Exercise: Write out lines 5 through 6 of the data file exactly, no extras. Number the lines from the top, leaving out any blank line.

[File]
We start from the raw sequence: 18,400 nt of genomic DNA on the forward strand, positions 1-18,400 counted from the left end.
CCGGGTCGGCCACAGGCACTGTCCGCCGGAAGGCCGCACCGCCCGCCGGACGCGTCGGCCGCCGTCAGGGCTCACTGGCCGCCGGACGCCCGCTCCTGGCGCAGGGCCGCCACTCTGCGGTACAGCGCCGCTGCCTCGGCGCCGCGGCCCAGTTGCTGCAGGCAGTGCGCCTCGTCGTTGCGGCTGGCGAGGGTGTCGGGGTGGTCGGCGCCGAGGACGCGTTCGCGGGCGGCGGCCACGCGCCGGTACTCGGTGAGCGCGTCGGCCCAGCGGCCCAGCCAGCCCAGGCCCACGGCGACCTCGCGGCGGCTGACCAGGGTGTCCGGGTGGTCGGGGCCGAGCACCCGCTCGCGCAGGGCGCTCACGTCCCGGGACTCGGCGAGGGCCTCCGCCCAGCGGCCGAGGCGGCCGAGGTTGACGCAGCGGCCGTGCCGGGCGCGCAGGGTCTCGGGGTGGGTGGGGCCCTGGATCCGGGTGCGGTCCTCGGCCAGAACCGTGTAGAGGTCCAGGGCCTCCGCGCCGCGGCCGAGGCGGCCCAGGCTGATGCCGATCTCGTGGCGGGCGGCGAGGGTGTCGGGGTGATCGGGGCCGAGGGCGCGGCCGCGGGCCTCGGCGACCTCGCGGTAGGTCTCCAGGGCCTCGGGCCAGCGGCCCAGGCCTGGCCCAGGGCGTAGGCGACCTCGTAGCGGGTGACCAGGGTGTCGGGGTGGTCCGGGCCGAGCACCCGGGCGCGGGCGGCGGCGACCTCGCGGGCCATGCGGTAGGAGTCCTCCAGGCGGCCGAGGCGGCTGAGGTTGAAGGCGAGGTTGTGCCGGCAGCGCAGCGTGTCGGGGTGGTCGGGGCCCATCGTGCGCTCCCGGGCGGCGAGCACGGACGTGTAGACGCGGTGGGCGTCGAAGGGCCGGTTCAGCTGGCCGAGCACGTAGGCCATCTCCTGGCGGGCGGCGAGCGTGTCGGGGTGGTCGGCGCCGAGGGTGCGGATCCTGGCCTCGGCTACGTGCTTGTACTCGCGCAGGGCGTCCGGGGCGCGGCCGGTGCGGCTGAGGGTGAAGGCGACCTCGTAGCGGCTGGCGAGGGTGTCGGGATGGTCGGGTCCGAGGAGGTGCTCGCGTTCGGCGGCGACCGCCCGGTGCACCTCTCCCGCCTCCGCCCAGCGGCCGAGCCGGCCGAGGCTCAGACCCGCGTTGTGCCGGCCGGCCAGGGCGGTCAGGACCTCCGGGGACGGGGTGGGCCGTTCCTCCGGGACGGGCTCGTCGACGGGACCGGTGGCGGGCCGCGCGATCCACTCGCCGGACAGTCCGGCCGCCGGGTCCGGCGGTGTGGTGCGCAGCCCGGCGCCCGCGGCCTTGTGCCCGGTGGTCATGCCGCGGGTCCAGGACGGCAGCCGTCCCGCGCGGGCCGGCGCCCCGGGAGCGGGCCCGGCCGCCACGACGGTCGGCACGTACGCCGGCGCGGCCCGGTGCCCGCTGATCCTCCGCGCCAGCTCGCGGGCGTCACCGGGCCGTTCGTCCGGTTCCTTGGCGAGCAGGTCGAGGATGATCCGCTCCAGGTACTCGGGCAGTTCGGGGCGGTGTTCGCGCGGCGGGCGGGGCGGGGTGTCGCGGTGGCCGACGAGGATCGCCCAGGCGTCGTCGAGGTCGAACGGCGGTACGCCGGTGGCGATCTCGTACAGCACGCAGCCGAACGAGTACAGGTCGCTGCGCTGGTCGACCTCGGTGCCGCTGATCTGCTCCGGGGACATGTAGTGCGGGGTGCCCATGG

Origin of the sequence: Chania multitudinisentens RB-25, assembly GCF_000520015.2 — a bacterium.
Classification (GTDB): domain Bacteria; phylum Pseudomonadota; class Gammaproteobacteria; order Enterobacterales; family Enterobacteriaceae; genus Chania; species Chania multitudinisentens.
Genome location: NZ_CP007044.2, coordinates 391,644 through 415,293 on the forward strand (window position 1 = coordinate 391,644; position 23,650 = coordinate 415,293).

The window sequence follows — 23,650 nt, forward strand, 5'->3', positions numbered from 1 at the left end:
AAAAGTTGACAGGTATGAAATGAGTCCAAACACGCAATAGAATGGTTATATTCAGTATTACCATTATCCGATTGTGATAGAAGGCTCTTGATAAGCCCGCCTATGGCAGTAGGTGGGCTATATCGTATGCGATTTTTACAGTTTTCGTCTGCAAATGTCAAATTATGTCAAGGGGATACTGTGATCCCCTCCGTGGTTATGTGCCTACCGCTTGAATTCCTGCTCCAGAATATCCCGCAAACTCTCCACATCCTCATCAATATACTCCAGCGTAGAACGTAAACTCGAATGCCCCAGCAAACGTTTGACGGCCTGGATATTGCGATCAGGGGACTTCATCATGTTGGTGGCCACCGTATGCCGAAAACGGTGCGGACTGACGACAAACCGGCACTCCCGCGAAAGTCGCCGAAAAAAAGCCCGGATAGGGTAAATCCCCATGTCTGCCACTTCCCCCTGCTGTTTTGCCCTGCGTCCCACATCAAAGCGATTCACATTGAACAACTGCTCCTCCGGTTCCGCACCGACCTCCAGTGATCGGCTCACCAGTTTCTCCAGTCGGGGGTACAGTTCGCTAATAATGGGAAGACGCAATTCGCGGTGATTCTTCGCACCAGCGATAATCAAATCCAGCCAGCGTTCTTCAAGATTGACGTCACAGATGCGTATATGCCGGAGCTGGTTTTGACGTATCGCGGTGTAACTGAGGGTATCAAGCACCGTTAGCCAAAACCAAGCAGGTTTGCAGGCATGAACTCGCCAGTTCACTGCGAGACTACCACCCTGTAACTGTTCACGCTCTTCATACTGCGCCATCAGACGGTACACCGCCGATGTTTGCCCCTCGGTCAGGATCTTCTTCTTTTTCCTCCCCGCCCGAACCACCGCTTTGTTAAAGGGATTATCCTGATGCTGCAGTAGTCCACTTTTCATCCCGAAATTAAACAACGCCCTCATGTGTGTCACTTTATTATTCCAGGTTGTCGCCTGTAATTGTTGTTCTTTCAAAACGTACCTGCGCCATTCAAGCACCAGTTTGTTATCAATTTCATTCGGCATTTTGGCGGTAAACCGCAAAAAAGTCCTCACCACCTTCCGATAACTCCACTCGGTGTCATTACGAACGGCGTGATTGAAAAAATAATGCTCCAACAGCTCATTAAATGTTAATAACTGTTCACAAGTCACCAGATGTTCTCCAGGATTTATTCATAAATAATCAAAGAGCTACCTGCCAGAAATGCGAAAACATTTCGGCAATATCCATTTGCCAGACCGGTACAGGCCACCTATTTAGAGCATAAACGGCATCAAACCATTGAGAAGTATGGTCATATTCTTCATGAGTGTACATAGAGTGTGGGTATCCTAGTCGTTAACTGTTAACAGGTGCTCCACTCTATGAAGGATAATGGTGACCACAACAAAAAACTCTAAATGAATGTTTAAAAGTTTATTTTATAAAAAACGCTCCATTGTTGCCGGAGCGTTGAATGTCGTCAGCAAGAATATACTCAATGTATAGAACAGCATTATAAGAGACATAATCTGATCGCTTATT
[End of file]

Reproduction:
Genome location: NZ_CP007044.2, coordinates 391,644 through 415,293 on the forward strand (window position 1 = coordinate 391,644; position 23,650 = coordinate 415,293).

The window sequence follows — 23,650 nt, forward strand, 5'->3', positions numbered from 1 at the left end: